When 401(k) participants must decide how to invest their hard-earned wages, they are faced with a bewildering array of choices. Most rank-and-file workers do not have the background or experience to understand what is likely to be the best choices for them. According to the mutual fund trade association (NYSEARCA:ICI), about 41% choose target-date mutual funds, and this number is expected to grow to over 50% in the coming years.
Target-date mutual funds seem to be the best bet for many workers for the simple reason that they have an idea of what year they are likely to retire, and picking that year makes the most sense to them when they have no other benchmark to compare one investment choice to another.
Target-date funds are set up to shift between equities and fixed-income securities (such as government bonds) over time, so that as the target date is approached, a smaller percentage of the total portfolio is in equities and a greater percentage is in fixed income, presumably less-risky choices. The higher percentage in equities is deemed most suitable for the furthest-out years, since those folks are younger and can handle a higher degree of risk (and have more years to recover from a market correction).
Let's check out how target-date funds stack up against an investment in the S&P 500, which is generally considered to be "the market." Every year, McGraw-Hill Financial publishes the "S&P Target Date Scorecard," which reports the average performance of target-date funds for the prior year, as well as the three-year and five-year numbers.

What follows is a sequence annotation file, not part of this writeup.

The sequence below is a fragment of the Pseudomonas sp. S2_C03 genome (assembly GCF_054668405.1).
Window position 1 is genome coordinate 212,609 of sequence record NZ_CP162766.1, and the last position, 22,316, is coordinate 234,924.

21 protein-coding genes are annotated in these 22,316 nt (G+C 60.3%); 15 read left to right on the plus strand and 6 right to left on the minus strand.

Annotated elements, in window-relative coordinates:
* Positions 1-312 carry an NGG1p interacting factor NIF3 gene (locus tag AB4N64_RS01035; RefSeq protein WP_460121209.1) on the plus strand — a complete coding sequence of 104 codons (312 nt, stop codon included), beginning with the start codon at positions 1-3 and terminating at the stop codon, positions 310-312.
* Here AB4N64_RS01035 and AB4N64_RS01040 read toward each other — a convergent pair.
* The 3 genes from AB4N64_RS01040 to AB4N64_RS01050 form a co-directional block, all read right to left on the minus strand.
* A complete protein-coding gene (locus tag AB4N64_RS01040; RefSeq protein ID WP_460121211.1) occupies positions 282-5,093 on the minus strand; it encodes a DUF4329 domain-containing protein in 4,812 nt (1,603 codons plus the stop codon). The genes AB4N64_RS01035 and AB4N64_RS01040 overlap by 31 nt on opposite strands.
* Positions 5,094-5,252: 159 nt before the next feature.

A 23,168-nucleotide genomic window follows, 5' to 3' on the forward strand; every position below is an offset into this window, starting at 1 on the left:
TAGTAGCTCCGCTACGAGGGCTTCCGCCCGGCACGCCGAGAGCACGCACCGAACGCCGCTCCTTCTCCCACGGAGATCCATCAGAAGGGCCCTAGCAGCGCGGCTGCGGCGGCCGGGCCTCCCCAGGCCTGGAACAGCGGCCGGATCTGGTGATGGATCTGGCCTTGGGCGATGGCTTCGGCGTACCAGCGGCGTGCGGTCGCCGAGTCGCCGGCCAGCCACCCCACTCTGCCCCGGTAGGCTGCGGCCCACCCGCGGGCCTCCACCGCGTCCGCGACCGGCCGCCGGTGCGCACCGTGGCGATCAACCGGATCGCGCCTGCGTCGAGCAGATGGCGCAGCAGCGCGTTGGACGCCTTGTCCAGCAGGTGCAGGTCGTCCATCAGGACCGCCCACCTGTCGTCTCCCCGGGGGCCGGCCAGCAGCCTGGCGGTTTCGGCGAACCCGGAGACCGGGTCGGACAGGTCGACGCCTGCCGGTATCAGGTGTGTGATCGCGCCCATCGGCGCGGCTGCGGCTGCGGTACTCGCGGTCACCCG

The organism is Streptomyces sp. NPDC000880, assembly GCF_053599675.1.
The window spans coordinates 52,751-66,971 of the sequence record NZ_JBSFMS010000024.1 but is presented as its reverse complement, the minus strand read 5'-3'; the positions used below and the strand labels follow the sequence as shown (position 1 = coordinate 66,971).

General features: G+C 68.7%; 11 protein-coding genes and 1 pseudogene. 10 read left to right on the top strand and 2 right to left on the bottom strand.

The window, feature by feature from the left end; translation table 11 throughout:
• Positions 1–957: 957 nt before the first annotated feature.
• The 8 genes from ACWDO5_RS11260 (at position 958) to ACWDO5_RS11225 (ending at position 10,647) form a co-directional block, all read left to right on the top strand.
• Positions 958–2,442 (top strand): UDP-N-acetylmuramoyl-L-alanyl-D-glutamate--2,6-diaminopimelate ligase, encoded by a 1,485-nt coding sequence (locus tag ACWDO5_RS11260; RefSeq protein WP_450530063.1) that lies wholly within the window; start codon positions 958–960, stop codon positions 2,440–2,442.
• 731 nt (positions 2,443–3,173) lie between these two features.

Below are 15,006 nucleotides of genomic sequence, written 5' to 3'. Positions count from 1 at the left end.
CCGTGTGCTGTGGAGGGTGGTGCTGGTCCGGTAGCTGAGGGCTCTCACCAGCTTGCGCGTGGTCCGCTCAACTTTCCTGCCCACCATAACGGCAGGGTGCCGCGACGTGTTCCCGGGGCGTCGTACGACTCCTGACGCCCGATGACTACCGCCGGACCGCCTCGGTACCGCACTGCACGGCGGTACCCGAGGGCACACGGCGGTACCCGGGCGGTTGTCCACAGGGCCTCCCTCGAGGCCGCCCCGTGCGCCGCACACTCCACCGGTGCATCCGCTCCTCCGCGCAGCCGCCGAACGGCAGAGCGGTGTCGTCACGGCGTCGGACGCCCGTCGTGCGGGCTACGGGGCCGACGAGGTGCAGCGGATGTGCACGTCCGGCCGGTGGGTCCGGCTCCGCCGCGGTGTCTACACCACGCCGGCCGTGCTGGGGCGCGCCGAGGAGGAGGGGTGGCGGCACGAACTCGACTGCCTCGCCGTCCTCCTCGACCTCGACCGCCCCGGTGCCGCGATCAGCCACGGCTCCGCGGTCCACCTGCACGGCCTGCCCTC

For 2013, the S&P 500 (NYSEARCA:SPY) had one of the best years in history, gaining 32.42% (including dividends). Here is how this number compared to the average target-date fund performance:
Which target-date fund would you prefer to have owned, compared to the S&P 500? Clearly, the answer is none of them. Since the longest-out funds (2055) contain a larger percentage of equities, they lagged the S&P 500 by the least, but even the best of the target-date funds came up short of the overall market by 23%.
Given these figures, why would anyone own a target-date fund? It just doesn't make any sense to me.
Maybe 2013 was an exception to the norm. Let's check the chart for the last three-year annualized returns for the S&P 500, compared to the target-date fund performance:
The average annual gain for the S&P 500 over the past three years was 16.79%. Once again, these are considerably better years than the average. (Over the past 13 years since the beginning of this century, the S&P 500 has gained only about 3% a year, roughly equivalent to the rate of inflation.) The 3-year chart shows the best target-date fund (2055) lagging behind the S&P 500 by 28%, while the worst (2010) fell behind by a whopping 61% (since these funds were primarily in bonds or money-market investments with negligible returns these days).
So how about the 5-year averages? Do the target-date funds hold up any better over a longer time period? Here are the numbers:
The target-date funds performed better over the 5-year time period, but there was not a single instance where they did as well as the S&P 500. The best-performing target-date fund lagged by 18%, and the worst fell 43% behind. (There is no 5-year average for the 2055 target-date funds, because they have not been in business for that long.)
If an investor wanted to buy the S&P 500 rather than a target-date fund, there are several ways to accomplish it. The easiest and most flexible way to buy in might be to purchase shares of SPY, the tracking stock of the S&P 500 index. There is a 0.09% management fee, however.